The politics of numbers in the age of austerity

The inherent power of numbers explains why all sorts of data, good or bad, can become a potent weapon to shape complacency and subservience in society.

Welfare cuts have become a common phenomenon in the age of austerity, especially in Europe, where conservative policies carry the day. As with the cuts recently proposed by George Osborne in the UK, these reforms hit the poorest and leave the wealthy almost unscathed. What is more, they are presented with an aura of inevitability thanks to the dubious statistics dominating our modern economies. Most politicians are fond of dishing out data as they are fully aware that the sense of neutrality these numbers provide makes people more willing to accept welfare cuts. Indeed, governance by numbers de-politicizes decisions. The appearance and design of such statistics are structured around the notion of evidence. When we see a number, we perceive certainty. Factual information. Numbers are not like words, which require interpretation. Numbers are a source of authority in so far as they reveal truth. And truth cannot be disputed. But have you ever wondered what these numbers actually mean?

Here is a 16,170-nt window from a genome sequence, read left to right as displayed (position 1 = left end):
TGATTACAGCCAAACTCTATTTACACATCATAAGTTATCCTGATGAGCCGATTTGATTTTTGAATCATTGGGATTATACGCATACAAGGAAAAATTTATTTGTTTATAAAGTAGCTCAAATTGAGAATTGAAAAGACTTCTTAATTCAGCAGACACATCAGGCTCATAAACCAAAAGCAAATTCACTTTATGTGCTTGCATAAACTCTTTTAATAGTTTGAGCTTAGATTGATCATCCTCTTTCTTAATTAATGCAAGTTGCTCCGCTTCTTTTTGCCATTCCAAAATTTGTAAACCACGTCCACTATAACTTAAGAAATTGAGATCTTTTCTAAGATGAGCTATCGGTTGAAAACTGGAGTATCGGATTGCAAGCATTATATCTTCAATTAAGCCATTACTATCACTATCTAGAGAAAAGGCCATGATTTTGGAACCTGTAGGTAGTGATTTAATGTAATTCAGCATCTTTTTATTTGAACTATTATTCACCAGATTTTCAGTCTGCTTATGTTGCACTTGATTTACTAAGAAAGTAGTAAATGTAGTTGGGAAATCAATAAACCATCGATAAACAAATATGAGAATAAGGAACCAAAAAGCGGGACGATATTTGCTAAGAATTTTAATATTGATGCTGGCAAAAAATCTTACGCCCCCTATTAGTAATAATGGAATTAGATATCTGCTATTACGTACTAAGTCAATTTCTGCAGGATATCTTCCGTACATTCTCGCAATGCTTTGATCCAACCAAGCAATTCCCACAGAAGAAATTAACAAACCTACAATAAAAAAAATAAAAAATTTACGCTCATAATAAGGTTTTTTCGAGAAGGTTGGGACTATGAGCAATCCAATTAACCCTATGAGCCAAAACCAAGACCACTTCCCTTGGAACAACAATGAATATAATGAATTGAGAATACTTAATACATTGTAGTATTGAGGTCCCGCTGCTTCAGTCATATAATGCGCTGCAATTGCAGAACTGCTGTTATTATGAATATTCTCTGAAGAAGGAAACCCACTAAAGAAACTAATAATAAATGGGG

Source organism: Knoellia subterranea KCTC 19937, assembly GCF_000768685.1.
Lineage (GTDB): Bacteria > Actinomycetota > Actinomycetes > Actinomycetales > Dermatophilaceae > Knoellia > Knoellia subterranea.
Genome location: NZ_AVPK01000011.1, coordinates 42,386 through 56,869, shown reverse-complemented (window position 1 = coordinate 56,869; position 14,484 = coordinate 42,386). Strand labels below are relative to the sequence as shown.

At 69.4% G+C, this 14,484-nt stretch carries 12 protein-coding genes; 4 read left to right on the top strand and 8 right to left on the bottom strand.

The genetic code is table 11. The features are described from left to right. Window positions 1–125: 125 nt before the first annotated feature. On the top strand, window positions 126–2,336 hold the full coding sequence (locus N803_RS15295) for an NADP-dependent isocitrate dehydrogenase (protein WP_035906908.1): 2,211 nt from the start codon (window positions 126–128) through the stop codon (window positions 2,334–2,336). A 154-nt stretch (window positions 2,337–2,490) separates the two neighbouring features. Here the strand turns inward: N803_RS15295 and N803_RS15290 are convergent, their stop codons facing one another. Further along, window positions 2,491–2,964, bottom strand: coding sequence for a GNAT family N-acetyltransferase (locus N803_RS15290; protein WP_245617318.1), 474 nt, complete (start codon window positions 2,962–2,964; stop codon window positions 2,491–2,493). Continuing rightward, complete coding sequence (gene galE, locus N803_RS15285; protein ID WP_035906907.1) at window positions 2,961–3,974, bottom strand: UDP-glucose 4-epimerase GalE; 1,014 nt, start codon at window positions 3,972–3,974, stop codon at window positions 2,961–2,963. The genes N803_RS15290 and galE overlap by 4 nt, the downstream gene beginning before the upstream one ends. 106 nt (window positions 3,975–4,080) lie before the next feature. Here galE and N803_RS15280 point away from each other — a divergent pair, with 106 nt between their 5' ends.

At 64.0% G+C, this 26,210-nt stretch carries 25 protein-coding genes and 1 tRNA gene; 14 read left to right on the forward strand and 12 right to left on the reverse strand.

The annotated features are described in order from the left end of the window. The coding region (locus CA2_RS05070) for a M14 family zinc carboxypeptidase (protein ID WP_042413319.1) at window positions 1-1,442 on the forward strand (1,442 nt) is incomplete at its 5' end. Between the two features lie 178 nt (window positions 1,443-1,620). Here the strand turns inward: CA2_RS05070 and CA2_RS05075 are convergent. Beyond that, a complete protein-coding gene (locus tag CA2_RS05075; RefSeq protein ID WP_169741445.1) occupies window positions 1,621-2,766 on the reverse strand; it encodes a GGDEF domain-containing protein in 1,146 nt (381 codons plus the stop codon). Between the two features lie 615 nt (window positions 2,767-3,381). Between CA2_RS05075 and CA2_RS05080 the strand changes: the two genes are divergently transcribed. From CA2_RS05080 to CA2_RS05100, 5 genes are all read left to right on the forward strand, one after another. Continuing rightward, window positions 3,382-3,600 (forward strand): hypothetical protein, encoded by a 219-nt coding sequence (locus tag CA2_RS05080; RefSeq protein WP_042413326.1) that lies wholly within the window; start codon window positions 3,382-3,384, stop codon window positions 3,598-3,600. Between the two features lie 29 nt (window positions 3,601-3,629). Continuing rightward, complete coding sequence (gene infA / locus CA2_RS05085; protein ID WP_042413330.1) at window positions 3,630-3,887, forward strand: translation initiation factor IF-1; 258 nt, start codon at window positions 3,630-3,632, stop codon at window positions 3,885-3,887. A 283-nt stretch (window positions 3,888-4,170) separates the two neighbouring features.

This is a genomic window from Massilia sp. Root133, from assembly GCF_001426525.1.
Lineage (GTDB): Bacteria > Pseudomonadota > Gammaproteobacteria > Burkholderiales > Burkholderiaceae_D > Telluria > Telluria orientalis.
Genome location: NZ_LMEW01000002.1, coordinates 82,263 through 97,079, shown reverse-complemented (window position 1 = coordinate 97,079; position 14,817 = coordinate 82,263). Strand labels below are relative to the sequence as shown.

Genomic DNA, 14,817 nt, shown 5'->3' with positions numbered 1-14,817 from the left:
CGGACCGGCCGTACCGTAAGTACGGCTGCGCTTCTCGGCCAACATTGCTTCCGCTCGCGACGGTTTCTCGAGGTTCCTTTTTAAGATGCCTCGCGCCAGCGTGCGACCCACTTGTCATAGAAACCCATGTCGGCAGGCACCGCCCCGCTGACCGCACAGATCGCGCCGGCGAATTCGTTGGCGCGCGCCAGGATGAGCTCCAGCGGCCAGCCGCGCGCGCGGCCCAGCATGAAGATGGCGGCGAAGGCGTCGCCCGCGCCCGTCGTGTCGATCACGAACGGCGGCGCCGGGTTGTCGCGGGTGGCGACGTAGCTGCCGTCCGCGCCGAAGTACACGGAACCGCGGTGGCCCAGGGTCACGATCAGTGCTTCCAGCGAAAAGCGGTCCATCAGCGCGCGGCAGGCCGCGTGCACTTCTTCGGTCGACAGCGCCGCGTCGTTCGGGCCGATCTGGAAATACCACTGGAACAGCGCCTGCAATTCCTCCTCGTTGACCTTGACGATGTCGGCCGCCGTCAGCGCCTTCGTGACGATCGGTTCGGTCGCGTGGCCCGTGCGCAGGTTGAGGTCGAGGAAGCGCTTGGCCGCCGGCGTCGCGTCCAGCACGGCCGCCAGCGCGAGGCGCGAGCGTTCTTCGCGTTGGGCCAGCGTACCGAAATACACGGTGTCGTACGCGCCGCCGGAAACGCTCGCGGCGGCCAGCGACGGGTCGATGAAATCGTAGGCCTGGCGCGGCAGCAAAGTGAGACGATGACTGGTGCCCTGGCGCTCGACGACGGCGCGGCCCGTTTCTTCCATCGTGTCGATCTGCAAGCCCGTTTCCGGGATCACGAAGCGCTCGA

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One response to “The politics of numbers in the age of austerity

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